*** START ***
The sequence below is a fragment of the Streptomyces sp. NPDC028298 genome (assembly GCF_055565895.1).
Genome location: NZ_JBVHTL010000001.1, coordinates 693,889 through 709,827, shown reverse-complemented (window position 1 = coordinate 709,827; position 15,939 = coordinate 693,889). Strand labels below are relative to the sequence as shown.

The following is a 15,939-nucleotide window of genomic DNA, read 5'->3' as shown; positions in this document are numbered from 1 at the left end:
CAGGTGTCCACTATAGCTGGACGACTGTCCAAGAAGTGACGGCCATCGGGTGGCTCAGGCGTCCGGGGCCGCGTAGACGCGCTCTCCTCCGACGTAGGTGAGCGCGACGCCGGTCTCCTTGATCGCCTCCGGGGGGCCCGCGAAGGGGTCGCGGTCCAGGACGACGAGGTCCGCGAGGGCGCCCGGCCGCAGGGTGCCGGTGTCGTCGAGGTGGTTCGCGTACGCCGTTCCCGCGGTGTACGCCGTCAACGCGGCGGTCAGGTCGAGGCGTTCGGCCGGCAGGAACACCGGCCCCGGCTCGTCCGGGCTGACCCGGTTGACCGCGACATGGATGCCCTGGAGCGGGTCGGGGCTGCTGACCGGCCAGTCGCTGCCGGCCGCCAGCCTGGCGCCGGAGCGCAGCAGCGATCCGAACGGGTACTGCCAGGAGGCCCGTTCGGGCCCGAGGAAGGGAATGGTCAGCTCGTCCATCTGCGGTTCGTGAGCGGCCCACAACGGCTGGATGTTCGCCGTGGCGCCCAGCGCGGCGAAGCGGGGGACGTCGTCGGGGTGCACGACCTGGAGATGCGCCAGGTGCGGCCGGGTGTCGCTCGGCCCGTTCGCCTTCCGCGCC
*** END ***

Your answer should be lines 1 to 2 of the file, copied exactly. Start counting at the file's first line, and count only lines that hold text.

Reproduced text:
The sequence below is a fragment of the Streptomyces sp. NPDC028298 genome (assembly GCF_055565895.1).
Genome location: NZ_JBVHTL010000001.1, coordinates 693,889 through 709,827, shown reverse-complemented (window position 1 = coordinate 709,827; position 15,939 = coordinate 693,889). Strand labels below are relative to the sequence as shown.